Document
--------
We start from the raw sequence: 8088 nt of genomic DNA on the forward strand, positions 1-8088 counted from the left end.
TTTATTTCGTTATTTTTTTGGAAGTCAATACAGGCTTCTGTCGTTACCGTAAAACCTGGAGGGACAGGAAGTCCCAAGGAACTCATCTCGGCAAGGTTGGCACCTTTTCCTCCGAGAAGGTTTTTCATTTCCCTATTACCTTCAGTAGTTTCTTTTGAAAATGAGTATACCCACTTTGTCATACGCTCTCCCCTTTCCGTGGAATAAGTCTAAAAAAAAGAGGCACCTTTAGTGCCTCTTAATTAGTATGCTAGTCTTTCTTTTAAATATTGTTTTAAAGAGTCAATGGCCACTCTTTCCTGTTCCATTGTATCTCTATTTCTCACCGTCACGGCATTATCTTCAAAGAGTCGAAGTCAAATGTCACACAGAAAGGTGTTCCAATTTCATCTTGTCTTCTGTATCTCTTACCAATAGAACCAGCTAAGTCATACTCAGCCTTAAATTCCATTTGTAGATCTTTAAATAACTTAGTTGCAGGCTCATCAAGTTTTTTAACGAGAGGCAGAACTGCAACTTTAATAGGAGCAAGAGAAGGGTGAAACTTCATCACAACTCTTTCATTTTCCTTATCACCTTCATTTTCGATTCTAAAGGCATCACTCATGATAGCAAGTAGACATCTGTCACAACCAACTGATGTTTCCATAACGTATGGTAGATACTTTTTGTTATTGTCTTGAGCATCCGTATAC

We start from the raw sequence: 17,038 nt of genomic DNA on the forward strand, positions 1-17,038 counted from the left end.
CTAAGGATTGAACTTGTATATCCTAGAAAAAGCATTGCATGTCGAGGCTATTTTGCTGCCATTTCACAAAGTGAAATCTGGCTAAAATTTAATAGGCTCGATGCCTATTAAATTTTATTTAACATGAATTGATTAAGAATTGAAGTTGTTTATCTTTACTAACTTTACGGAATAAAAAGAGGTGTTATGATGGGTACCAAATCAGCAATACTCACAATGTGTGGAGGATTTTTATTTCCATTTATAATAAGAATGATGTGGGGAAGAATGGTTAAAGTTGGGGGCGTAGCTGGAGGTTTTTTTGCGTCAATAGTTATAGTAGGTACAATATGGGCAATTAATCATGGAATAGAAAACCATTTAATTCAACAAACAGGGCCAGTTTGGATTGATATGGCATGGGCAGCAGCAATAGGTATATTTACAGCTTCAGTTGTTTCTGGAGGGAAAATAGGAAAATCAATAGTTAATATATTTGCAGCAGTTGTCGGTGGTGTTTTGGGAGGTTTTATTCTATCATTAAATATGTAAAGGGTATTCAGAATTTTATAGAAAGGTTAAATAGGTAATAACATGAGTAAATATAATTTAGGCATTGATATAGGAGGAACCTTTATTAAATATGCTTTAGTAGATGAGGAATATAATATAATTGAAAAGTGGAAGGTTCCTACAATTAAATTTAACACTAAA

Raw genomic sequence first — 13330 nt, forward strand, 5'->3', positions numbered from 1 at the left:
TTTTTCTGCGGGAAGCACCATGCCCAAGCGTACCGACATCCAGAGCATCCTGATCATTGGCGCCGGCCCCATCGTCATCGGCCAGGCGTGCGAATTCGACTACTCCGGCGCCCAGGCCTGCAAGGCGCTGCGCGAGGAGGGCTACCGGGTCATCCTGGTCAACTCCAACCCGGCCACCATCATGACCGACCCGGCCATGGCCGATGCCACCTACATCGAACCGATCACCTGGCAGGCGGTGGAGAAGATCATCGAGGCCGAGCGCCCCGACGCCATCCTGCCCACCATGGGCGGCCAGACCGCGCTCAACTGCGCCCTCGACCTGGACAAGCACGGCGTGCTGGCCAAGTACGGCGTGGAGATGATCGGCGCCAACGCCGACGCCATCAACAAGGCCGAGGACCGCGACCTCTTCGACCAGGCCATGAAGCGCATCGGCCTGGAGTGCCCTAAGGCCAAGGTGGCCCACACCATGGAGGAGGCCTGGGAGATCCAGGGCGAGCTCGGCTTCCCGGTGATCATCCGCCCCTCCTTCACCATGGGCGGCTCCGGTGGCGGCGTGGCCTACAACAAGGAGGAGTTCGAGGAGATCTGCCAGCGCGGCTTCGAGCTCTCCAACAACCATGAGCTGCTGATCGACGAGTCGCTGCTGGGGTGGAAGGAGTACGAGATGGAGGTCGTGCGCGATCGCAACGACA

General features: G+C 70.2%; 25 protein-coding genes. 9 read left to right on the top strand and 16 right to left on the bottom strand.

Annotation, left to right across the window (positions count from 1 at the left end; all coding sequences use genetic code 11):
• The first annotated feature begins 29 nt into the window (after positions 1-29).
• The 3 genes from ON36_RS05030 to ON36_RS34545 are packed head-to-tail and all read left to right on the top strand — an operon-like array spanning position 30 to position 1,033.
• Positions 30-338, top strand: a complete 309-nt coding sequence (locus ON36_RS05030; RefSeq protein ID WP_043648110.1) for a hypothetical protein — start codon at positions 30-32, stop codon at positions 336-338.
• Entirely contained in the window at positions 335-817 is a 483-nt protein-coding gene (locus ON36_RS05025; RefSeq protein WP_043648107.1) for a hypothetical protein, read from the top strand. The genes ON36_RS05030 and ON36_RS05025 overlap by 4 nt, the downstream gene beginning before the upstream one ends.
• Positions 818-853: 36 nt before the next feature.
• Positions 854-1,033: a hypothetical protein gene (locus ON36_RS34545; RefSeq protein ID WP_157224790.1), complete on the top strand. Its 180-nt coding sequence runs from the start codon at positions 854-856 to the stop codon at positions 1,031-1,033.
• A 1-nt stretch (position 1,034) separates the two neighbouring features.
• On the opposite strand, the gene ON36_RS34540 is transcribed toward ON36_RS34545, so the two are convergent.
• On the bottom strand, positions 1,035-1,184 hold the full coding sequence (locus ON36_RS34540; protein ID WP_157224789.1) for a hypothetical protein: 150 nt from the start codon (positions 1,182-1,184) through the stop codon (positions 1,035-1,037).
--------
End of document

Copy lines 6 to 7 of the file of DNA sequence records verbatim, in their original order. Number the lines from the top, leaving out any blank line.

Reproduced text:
TTTTTCTGCGGGAAGCACCATGCCCAAGCGTACCGACATCCAGAGCATCCTGATCATTGGCGCCGGCCCCATCGTCATCGGCCAGGCGTGCGAATTCGACTACTCCGGCGCCCAGGCCTGCAAGGCGCTGCGCGAGGAGGGCTACCGGGTCATCCTGGTCAACTCCAACCCGGCCACCATCATGACCGACCCGGCCATGGCCGATGCCACCTACATCGAACCGATCACCTGGCAGGCGGTGGAGAAGATCATCGAGGCCGAGCGCCCCGACGCCATCCTGCCCACCATGGGCGGCCAGACCGCGCTCAACTGCGCCCTCGACCTGGACAAGCACGGCGTGCTGGCCAAGTACGGCGTGGAGATGATCGGCGCCAACGCCGACGCCATCAACAAGGCCGAGGACCGCGACCTCTTCGACCAGGCCATGAAGCGCATCGGCCTGGAGTGCCCTAAGGCCAAGGTGGCCCACACCATGGAGGAGGCCTGGGAGATCCAGGGCGAGCTCGGCTTCCCGGTGATCATCCGCCCCTCCTTCACCATGGGCGGCTCCGGTGGCGGCGTGGCCTACAACAAGGAGGAGTTCGAGGAGATCTGCCAGCGCGGCTTCGAGCTCTCCAACAACCATGAGCTGCTGATCGACGAGTCGCTGCTGGGGTGGAAGGAGTACGAGATGGAGGTCGTGCGCGATCGCAACGACA

General features: G+C 70.2%; 25 protein-coding genes. 9 read left to right on the top strand and 16 right to left on the bottom strand.